THE £20 a week uplift to Universal Credit should be a permanent boost, senior UK politicians have said.
The government is facing mounting cross-party pressure to extend the benefit boost beyond the October 1 deadline.
The heads of parliamentary welfare committees across the UK have come together to pen a letter to work and pensions secretary Therese Coffey.
It was signed by Labour's Stephen Timms for Westminster, the SNP's Neil Gray for the Scottish Parliament, Welsh Labour's Jenny Rathbone for the Senedd in Cardiff and the DUP's Paula Bradley for Stormont.
The joint letter from the four committee leaders of the four UK parliaments is thought to be the first of its kind.
They urged her to keep the £20 extra Universal Credit payment, which was added to help families struggling in the pandemic.
Coffey supports keeping the uplift, the BBC reported.
It is scheduled to be cut this autumn as the government seeks to reduce its spending on emergency coronavirus measures.
The letter, which was also addressed to Chancellor Rishi Sunak, said: "This uplift has been a lifeline for millions of families, saving them from being impoverished and we welcomed its extension until October."
They also call for the extra £20 a week to be extended to people on legacy benefits, which came before Universal Credit.
The letter said that cutting the uplift will mean that six million people claiming Universal Credit will lose £1,040 in annual income overnight.
People on the lowest incomes, those with children,single parents, BAME families, and families where someone is disabled will be the hardest it, they claimed.
What to do if you have problems claiming Universal Credit
IF you’re experiencing trouble applying for your Universal Credit, or the payments just don’t cover costs, here are your options:
- Apply for an advance – Claimants are able to get some cash within five days rather than waiting weeks for their first payment. But it's a loan which means the repayments will be automatically deducted from your future Universal Credit payout.
- Alternative Payment Arrangements – If you're falling behind on rent, you or your landlord may be able to apply for an APA which will get your payment sent directly to your landlord. You might also be able to change your payments to get them more frequently, or you can split the payments if you're part of a couple.
- Budgeting Advance – You may be able to get help from the Government for emergency household costs of up to £348 if you're single, £464 if you're part of a couple or £812 if you have children. These are only in cases like your cooker breaking down or for help getting a job. You'll have to repay the advance through your regular Universal Credit payments. You'll still have to repay the loan, even if you stop claiming for Universal Credit.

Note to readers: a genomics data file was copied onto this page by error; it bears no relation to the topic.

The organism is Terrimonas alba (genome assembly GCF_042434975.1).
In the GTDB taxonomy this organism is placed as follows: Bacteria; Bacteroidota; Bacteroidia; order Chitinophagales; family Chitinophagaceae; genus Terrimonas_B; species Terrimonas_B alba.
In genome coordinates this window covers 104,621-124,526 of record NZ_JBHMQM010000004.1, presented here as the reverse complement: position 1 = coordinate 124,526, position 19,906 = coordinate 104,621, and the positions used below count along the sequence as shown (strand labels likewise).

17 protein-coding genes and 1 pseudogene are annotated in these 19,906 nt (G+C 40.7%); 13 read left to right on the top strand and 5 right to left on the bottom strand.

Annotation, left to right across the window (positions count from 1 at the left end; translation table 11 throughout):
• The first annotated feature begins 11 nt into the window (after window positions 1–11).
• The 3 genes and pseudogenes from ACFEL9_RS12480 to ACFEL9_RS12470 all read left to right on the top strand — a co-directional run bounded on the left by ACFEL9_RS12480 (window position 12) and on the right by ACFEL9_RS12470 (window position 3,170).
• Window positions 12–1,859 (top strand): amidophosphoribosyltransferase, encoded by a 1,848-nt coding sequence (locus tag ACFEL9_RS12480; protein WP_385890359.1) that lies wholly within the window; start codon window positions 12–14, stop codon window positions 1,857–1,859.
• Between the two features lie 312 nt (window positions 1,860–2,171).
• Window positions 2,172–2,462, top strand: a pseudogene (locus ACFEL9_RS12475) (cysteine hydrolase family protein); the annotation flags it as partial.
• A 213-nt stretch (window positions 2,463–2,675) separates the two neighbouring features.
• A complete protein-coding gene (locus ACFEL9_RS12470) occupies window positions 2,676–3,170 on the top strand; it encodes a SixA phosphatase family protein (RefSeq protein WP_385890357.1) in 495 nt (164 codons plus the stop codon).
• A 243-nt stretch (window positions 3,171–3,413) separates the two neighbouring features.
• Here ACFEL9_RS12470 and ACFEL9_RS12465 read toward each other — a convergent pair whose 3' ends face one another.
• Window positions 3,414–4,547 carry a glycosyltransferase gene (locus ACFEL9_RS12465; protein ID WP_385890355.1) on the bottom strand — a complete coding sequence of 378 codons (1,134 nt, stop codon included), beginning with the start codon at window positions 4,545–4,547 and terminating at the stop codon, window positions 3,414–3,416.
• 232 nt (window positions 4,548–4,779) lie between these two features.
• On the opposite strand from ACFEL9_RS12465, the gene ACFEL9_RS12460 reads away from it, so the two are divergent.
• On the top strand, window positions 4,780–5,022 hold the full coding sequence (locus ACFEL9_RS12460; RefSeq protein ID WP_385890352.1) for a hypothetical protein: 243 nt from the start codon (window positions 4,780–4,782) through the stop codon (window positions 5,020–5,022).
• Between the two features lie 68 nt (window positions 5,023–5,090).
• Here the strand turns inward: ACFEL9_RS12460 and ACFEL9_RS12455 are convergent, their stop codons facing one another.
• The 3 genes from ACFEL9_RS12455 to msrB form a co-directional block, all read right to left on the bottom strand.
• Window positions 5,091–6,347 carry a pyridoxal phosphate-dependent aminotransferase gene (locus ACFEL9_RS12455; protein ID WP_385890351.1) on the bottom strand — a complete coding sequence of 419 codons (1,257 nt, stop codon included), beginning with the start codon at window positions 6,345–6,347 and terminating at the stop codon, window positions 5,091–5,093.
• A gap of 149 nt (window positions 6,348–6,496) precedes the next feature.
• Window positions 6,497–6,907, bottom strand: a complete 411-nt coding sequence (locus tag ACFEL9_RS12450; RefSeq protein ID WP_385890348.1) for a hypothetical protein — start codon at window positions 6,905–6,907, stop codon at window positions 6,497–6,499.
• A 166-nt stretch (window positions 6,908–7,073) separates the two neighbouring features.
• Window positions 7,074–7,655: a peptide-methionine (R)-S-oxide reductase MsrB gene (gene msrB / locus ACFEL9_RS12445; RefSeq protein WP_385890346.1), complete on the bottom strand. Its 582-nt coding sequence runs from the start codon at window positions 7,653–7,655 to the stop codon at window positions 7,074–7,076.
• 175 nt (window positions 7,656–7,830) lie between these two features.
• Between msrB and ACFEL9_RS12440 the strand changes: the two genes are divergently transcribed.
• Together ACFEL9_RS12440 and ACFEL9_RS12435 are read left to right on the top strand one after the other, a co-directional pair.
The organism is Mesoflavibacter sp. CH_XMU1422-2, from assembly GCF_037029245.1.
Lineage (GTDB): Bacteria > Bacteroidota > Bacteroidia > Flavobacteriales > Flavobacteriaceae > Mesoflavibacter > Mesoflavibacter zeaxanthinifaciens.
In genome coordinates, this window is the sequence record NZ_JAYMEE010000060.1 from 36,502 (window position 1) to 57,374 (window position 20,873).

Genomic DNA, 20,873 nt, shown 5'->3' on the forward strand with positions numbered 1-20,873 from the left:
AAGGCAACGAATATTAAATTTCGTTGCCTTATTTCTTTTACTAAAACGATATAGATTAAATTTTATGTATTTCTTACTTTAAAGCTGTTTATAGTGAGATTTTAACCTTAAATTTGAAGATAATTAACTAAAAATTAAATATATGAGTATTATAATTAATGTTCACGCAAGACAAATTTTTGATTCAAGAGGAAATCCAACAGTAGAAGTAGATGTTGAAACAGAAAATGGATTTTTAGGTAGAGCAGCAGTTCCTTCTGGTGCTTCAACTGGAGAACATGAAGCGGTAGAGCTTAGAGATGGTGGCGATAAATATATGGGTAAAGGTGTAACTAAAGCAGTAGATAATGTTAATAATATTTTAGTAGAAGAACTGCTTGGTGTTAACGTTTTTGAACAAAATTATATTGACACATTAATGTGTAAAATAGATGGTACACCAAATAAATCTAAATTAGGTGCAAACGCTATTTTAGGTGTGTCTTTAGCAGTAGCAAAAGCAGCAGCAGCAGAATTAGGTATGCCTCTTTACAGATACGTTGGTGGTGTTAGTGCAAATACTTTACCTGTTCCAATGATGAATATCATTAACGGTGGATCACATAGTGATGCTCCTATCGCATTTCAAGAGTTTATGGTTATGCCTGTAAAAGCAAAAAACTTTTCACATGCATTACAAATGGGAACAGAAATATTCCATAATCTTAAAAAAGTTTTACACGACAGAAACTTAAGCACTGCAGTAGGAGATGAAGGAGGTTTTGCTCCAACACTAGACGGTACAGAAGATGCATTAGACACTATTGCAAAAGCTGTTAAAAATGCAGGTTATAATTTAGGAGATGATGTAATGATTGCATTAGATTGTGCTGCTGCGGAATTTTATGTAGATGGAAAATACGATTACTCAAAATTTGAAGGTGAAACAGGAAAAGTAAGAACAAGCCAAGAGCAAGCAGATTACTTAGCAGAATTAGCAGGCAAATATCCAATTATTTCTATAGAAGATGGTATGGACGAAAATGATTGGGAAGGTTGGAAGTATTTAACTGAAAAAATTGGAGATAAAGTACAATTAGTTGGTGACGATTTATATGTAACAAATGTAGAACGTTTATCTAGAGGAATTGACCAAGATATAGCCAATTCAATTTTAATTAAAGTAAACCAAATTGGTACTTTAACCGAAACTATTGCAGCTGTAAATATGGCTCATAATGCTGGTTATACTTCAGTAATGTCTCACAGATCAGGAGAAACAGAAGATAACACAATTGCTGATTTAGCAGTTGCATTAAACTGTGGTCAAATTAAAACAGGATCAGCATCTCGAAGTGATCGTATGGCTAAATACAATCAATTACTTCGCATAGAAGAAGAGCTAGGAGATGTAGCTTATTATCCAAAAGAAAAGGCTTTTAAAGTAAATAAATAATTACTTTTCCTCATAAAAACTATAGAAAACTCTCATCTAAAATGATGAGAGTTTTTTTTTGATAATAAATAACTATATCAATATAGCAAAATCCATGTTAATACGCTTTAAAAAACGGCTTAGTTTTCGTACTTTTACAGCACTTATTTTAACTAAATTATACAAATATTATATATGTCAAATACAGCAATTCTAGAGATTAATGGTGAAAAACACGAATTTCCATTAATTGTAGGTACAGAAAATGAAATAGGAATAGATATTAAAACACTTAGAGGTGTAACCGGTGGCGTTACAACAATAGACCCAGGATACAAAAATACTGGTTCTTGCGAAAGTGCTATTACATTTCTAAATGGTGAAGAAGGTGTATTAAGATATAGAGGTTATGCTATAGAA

- Cut your Council Tax – You might be able to get a discount on your Council Tax by applying for a Council Tax Reduction. Alternatively, you might be entitled to Discretionary Housing Payments to help cover your rent.
- Foodbanks – If you're really hard up and struggling to buy food and toiletries, you can find your local foodbank who will provide you with help for free. You can find your nearest one on the Trussell Trust website.
They warned against ending the £20 boost at the same time as the furlough scheme – which is when unemployment is expected to peak.
The increase has been described as a "lifeline" for struggling families, worth an extra £1,040 a year.
Charity Turn2Us has previously warned that the removal of uplift could see 500,000 people "pulled into poverty overnight".
However, extending the uplift would cost around £6billion every year.
A Government spokesperson said: “The temporary Universal Credit uplift was brought in to support those with the lowest incomes during the pandemic.
“Now that restrictions are ending it is right that the Government should focus its support – through our multi-billion-pound Plan for Jobs – to help people learn new skills to progress in their career, increase their hours or find new work.”
In March, the Chancellor said the payment boost would end later this year as lockdown would be long over by then.
Pensions secretary Therese Coffey has also previously ruled out continuing the boost beyond the end of September.
In May she told the Evening Standard: "We’re not anticipating, or I’m not anticipating, any further need to do stuff entirely out of the ordinary.
"We need to try and get people into work and fill the vacancies that we do have in this country."
Coronavirus financial aid measures such as furlough are winding up over the next few months.
Furlough support has already been rolled back, with employers expected to contribute more to workers' pay packets.
The scheme is expected to close in September.
Millions on Universal Credit have not yet been sent letters warning about the benefits cut that’s just weeks away.
Martin Lewis has urged Brits who were turned down for Universal Credit last year to re-apply now.
Cold calls pressuring vulnerable people into accepting lower benefit amounts will end after the DWP agreed to change its rules.
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